The Brooklyn-based St. Vincent and the Grenadines Ex-Teachers Association of New York, and the family of the late cultural icon Vernalyn B. Blencowe are urging the public to join them in celebrating the legacy of this “outstanding citizen, cultural guru, renowned teacher and dedicated sister, wife, mother, auntie and grandmother,” who went to the Great Beyond three years ago, with a grand exhibition of Big Drum in her honor on Saturday, July 9 in Union Island, the southern St. Vincent Grenadines.
The event, which will take place at the Captain Hugh Mulzac Square on Union Island, has been endorsed by the leadership of the St. Vincent and the Grenadines Department of Tourism and Culture, the Department of Education, and the St. Vincent and the Grenadines Union of Teachers, the group and family said.
They said special arrangements are under consideration to accommodate persons who do not reside in Union Island.
“Carnival in SVG (St. Vincent and the Grenadines) will be over, but there is still room for great cultural expression and learning,” Dr. Herman Ambris, a physician and trustee of the St. Vincent and the Grenadines Ex-Teachers Association of New York, told Caribbean Life over the weekend.
“Everyone — especially teachers, past and present students, artists, poets, dancers, musicians, story tellers and historians — is invited to share in this momentous experience, which marks one more step in our legacy as a nation,” said the Brooklyn resident. “Milestones in our lifetime define the path that marks the legacy of humankind. In this regard the trail that follows the path taken by Vernalyn B. Blencowe is a good example for anyone seeking a role model.
“The various facets of life – domestic, professional, spiritual, community and civic — are exemplary in their own way,” he added. “Our nation is more than blessed because Vernalyn was one of us. In choosing to promote Big Drum as part of our heritage, we, in the St. Vincent and the Grenadines Ex-teachers Association, are only continuing work in the unfinished agenda of this visionary.”
Dr. Ambris said Blencowe was one member of the group, formed 39 years ago, “whose contribution has helped define the organization.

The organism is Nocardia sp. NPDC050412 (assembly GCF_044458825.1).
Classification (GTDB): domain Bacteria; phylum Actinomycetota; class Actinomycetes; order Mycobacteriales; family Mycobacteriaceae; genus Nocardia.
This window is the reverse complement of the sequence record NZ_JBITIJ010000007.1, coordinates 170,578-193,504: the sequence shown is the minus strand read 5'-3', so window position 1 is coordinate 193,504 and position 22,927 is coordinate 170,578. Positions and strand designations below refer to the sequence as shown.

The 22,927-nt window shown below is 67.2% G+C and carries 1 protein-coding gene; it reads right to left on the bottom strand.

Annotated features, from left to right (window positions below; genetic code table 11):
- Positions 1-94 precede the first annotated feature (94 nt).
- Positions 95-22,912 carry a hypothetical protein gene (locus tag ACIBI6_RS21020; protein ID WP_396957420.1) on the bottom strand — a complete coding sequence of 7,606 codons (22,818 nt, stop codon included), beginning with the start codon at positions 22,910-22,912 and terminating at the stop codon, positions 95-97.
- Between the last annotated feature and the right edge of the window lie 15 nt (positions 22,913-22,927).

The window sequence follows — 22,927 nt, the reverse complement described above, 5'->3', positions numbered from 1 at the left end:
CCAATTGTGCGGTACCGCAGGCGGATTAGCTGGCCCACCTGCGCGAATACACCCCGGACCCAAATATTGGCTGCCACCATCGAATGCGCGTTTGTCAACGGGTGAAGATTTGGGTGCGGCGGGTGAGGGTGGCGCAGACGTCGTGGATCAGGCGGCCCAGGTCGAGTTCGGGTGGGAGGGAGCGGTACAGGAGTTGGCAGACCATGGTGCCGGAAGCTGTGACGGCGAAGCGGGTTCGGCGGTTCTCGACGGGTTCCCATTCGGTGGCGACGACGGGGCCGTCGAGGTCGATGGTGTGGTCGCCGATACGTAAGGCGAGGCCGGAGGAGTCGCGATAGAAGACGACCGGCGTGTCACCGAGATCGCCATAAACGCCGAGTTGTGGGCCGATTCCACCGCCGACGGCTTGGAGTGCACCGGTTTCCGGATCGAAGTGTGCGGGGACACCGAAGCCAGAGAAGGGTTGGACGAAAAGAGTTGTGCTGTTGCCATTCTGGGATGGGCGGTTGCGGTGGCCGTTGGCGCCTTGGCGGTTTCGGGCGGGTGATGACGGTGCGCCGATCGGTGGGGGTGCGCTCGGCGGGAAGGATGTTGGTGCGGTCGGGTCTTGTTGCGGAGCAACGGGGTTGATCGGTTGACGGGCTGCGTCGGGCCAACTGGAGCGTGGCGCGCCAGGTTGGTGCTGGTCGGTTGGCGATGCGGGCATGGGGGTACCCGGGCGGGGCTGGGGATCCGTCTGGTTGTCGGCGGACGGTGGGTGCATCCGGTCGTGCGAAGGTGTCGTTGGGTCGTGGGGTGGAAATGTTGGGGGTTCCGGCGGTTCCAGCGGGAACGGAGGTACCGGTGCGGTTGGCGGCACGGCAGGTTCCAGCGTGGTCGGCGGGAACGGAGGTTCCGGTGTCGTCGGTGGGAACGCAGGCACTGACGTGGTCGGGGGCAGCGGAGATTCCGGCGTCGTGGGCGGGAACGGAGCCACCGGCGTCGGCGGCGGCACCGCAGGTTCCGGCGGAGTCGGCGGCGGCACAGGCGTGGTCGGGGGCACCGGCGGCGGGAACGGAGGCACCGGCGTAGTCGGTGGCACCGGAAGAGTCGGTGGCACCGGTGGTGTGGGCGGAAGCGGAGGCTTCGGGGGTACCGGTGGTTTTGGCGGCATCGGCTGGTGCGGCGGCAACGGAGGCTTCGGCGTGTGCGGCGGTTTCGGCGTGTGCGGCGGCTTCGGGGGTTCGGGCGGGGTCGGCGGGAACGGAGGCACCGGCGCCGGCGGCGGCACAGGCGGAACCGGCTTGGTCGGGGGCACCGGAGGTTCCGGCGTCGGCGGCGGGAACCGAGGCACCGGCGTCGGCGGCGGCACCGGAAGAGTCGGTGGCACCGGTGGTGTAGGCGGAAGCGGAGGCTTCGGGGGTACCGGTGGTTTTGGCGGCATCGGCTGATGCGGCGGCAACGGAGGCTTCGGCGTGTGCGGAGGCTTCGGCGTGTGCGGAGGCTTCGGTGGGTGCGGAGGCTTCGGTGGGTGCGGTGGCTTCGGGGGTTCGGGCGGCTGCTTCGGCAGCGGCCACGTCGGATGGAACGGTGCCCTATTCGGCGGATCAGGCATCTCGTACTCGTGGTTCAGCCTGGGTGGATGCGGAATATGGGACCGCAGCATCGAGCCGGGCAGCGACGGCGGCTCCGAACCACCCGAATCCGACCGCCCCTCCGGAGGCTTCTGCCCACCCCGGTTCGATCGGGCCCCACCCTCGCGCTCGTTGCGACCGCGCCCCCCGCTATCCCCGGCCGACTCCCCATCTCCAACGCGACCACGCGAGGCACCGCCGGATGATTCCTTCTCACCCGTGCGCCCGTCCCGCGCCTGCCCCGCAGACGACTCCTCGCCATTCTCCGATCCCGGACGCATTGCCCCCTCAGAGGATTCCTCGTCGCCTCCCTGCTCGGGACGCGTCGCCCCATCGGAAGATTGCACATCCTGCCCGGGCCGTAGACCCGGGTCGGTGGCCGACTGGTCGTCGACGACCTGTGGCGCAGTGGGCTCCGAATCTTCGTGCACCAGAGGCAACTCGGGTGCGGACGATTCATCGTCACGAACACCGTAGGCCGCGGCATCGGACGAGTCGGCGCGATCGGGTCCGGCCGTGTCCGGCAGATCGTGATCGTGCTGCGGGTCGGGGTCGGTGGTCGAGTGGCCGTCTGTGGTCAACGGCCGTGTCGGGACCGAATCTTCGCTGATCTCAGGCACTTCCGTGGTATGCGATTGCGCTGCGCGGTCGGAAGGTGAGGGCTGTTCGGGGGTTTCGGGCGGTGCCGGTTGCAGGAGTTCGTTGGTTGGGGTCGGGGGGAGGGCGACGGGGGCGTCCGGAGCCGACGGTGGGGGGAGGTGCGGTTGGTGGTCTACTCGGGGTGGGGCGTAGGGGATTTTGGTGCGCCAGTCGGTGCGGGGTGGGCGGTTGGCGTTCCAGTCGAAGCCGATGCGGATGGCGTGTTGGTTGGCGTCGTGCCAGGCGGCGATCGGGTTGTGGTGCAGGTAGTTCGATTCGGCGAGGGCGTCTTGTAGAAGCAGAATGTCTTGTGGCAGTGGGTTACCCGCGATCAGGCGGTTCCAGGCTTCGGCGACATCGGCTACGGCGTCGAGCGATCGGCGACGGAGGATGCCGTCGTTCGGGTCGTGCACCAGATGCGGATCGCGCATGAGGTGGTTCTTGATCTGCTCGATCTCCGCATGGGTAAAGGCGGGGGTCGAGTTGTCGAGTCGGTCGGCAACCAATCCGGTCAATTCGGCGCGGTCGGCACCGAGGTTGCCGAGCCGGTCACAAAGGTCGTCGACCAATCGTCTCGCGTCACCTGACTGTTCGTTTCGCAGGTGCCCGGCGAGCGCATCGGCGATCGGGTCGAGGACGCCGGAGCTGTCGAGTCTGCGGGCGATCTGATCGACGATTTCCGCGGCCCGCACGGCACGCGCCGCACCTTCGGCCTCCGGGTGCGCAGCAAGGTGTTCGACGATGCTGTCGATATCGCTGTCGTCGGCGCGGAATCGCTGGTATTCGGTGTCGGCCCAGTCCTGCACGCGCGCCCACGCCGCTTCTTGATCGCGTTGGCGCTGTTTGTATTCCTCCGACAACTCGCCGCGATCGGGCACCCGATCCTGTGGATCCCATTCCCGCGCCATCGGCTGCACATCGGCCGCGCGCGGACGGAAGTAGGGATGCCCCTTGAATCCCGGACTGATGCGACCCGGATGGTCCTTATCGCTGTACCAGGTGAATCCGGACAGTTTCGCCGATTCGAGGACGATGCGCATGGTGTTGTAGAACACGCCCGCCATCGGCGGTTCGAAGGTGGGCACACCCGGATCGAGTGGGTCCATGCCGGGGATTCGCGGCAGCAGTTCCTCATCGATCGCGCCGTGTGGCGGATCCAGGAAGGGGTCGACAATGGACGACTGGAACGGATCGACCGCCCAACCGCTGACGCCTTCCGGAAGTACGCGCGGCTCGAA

“She faithfully and conspicuously exemplified the motto of the organization: ‘Together for growth, to learn, to teach and to help,’” he said. “Her family is our family, and that is why we have joined to celebrate her life in this the third year since she passed on to eternity.
“It will be fair to declare that we are mostly over grieving for her, and now she is alive in our hearts and lives,” Dr. Ambris added. “We find that she has left us with a legacy, which we feel compelled to share with the rest of our nation and to ensure that her story will be honestly reflected in his story.
“The legacy of our organization will not be authentic without the flavor and fervor that resulted from the influence and effect of Vernalyn B. Blencowe (and her family),” he continued. “We see the promotion of Big Drum, that cultural milieu which she almost single-handedly revived in Union Island, as a cultural gem worth preserving and promoting until the celebration is as ubiquitous as mango or breadfruit in our land.”
Maria Blencowe, Mrs. Blencowe’s only daughter, of three children, told Caribbean Life that the Big Drum celebration will be part of the activities to commemorate what would have been her mother’s birthday on Jul. 10.
“We will have a grand demonstration of Big Drum, which she took a critical and leading role in reviving on Union Island,” she said. “We are encouraging wide community participation, and expect persons from the other islands in the nation of SVG to join our celebration.